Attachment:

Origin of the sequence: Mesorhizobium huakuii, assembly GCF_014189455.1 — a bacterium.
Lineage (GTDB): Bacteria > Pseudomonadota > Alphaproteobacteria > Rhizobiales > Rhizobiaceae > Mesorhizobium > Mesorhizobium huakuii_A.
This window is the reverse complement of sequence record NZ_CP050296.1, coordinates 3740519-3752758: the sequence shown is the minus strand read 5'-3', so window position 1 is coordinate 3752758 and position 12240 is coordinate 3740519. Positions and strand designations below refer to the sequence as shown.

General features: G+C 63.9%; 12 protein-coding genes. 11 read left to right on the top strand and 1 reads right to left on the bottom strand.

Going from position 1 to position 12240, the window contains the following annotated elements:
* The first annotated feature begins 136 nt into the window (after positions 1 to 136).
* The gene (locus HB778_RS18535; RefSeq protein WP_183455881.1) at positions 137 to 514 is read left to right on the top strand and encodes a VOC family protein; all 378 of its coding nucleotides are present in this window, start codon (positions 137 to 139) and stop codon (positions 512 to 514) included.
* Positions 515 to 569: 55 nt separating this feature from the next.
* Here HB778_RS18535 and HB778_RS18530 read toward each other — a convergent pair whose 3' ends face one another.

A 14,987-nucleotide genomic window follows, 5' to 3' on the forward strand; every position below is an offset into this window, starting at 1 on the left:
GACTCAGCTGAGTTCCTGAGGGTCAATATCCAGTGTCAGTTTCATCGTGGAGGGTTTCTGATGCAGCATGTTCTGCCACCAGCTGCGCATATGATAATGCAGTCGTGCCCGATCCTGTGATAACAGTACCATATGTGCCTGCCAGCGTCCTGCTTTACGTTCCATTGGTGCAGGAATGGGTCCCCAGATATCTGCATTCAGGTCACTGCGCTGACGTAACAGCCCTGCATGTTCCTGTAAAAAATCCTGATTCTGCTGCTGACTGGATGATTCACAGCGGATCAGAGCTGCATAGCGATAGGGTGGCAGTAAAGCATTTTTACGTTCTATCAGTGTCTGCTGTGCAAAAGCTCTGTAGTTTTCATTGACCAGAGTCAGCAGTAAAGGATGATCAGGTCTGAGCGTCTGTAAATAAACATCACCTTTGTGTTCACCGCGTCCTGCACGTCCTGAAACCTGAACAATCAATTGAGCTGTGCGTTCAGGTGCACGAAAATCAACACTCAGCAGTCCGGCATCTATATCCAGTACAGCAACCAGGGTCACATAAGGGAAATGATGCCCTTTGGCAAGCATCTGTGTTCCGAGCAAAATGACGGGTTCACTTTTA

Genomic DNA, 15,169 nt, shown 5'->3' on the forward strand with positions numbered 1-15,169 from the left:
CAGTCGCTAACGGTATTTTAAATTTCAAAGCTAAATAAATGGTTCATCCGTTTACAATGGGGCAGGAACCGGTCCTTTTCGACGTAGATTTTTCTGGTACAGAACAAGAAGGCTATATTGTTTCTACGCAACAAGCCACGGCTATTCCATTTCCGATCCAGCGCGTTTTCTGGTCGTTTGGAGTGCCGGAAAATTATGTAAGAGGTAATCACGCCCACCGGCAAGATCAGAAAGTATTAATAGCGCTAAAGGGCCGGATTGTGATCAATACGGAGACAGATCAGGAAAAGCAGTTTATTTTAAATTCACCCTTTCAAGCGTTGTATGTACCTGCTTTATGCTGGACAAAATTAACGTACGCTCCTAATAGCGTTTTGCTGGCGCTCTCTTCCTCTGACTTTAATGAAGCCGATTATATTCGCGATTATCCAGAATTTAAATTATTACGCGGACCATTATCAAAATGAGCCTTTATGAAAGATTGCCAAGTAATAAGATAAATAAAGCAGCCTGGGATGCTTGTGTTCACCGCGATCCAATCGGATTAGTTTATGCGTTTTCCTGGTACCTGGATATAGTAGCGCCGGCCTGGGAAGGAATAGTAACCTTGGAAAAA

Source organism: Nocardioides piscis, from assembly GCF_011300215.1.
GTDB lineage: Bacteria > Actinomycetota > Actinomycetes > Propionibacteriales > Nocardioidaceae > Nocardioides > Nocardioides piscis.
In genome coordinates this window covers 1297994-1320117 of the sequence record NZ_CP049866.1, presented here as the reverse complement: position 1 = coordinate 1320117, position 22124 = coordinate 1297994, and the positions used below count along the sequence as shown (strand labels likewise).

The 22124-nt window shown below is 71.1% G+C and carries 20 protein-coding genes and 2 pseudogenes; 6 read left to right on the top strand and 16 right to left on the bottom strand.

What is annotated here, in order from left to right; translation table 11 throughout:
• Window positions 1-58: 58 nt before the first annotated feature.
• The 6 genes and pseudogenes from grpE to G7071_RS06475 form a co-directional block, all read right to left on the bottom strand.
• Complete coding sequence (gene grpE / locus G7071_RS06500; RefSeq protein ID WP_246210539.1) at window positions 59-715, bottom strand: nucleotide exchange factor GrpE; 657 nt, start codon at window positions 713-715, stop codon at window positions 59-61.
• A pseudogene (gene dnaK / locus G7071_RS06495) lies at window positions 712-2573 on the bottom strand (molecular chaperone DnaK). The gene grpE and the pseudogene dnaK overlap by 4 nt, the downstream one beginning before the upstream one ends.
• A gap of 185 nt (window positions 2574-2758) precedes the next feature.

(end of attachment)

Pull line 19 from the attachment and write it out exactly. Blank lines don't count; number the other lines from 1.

• Window positions 1-58: 58 nt before the first annotated feature.